City Trustees - part of Mattioli Woods



News and Media

18 February 2013

Mattioli Woods plc expects SIPP market consolidation over new capital adequacy requirements

City Trustees, which is part Mattioli Woods plc, supports the FSA's desire to create greater security, long-term stability and professionalism around the SIPP market with the enhancement of capital resources. Although as a group, we are in a strong position and ready to meet any potential changes, many are not, and as such the SIPP market will see a major onslaught in the form of consolidation and/or lower cost providers needing to dramatically increase scheme fees.

Group Chief Executive, Ian Mattioli, commented: "I believe we should not underestimate the issues that the market is going to face as a result of these proposals. We believe that many SIPP providers are already trading on thin margins, and those with significant property and non-standard assets will simply not be able to comply with capital adequacy requirements. The battleground is about to commence and I expect a bloodshed scenario with many not surviving".

Not only do firms need to consider their capital position under the proposals, there are additional regulatory expectations from the FSA, with a real focus on systems and controls and structure. This can only increase the cost of those businesses at a time, when they are unable to see how they can raise the capital required.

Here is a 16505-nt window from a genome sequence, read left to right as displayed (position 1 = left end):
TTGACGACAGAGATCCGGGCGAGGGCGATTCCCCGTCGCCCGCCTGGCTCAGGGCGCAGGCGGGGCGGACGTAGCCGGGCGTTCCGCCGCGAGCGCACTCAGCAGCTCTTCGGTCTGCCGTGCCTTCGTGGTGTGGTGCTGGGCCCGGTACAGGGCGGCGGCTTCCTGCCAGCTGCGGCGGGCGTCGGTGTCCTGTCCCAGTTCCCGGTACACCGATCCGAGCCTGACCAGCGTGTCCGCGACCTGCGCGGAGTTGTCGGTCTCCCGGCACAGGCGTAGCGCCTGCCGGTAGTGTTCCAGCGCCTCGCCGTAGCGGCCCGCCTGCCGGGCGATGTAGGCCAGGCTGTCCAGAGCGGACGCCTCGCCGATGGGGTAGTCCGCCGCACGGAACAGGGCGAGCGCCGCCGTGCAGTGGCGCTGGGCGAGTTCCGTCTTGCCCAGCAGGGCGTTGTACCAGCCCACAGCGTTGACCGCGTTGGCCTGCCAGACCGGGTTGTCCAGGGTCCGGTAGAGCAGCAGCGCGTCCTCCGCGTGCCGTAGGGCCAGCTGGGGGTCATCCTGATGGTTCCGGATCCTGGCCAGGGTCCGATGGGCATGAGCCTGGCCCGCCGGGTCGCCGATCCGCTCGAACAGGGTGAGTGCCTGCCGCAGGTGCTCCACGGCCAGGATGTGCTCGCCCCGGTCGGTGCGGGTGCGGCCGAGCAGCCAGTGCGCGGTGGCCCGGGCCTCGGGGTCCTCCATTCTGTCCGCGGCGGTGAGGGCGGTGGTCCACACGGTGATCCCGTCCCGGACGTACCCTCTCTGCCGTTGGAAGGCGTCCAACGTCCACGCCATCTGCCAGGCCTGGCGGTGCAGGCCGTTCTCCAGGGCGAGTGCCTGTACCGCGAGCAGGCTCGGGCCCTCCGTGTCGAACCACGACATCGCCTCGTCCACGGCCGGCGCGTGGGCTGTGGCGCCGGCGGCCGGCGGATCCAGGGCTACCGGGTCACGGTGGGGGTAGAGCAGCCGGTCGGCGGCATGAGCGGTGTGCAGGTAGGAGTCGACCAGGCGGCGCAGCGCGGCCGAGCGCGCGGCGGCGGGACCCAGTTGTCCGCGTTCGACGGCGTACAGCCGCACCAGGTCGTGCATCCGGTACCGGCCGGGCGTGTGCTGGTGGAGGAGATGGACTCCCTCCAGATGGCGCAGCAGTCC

Group Operations Director, Mark Smith, added: "The business model adopted by many low-cost SIPP providers, whereby they effectively write business as cheaply as possible and also accept the more esoteric type assets, is now coming back to bite them. Surely providers that administer significant SIPP assets which can run into billions, cannot realistically expect to carry just six weeks of operating expenses, and if they do, then 'titanic' and 'iceberg' are two words that spring to mind".

As a result of the proposals, scheme fees for small operators are likely to significantly increase and, due to the fact that commercial property is deemed to be a non-standard asset and therefore higher levels of capital will need to be held for these types of schemes, many firms will simply have to turn away business.

Mark continued; "With the benefit of our experience on matters such as Freedom SIPP and Pilgrim SIPP, a lot of firms are simply burying their heads in the sand and are just not accepting that the issues providers have experienced with these failures are driving FSA policy".

Mattioli Woods plc plans to respond to the FSA paper supporting some of the proposed initiatives, particularly around capital requirements, and what they are deeming to be non-standard assets, which it is looking at on a client-by-client basis, rather than solely on assets under administration.

 

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